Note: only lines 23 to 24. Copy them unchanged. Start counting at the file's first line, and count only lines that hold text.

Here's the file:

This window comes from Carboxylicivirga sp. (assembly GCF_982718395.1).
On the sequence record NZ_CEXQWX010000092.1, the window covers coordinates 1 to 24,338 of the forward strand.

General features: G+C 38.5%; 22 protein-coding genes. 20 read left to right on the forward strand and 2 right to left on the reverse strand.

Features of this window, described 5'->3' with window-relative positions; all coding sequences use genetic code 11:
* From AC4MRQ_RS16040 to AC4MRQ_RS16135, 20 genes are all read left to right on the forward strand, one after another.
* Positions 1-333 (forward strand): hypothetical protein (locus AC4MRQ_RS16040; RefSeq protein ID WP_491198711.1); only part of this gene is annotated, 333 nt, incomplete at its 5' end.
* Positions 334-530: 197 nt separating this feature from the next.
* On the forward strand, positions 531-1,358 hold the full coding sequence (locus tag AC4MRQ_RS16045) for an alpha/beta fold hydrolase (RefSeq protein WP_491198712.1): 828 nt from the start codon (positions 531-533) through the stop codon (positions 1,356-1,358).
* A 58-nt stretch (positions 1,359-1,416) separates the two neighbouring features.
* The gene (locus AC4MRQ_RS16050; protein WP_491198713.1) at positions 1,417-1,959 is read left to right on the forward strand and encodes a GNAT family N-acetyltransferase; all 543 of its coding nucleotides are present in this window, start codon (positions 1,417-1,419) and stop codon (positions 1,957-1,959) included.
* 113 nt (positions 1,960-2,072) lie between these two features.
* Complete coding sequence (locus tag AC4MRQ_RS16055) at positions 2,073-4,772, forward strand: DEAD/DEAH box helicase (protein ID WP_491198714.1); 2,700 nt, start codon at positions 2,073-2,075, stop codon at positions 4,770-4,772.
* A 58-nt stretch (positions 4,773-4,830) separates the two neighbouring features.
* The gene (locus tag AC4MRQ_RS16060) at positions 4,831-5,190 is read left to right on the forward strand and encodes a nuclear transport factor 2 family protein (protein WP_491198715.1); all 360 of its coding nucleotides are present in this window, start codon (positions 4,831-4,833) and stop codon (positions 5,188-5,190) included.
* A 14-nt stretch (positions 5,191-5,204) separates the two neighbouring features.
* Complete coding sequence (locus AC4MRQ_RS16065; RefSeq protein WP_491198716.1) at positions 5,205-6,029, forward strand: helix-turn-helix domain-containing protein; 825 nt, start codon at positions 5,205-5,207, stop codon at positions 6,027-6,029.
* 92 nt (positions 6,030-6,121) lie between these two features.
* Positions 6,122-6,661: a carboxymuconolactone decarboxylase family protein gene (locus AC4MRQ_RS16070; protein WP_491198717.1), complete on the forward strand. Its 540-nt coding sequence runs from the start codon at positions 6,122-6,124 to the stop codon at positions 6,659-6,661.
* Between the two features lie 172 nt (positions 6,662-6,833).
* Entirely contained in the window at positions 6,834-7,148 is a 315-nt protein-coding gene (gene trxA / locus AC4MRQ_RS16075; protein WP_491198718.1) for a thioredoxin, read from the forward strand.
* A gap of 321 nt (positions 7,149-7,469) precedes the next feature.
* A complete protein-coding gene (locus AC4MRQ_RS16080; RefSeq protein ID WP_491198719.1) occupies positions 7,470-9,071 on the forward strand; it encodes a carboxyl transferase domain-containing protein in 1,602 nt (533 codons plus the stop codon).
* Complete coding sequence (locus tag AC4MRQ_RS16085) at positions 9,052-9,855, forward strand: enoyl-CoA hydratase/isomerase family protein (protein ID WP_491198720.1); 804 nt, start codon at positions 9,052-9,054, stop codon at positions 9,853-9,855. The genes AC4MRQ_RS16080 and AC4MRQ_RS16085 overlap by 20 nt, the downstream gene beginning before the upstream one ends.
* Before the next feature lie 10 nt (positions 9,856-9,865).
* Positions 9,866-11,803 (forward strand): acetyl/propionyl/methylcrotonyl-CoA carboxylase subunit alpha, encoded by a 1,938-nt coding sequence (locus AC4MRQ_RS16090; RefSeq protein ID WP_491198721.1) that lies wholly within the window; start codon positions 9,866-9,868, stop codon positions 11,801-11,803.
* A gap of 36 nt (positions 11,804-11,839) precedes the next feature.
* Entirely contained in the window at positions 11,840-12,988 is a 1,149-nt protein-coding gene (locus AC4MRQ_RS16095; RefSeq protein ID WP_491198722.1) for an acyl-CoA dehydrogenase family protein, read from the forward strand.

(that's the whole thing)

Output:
* Complete coding sequence (locus tag AC4MRQ_RS16085) at positions 9,052-9,855, forward strand: enoyl-CoA hydratase/isomerase family protein (protein ID WP_491198720.1); 804 nt, start codon at positions 9,052-9,054, stop codon at positions 9,853-9,855. The genes AC4MRQ_RS16080 and AC4MRQ_RS16085 overlap by 20 nt, the downstream gene beginning before the upstream one ends.
* Before the next feature lie 10 nt (positions 9,856-9,865).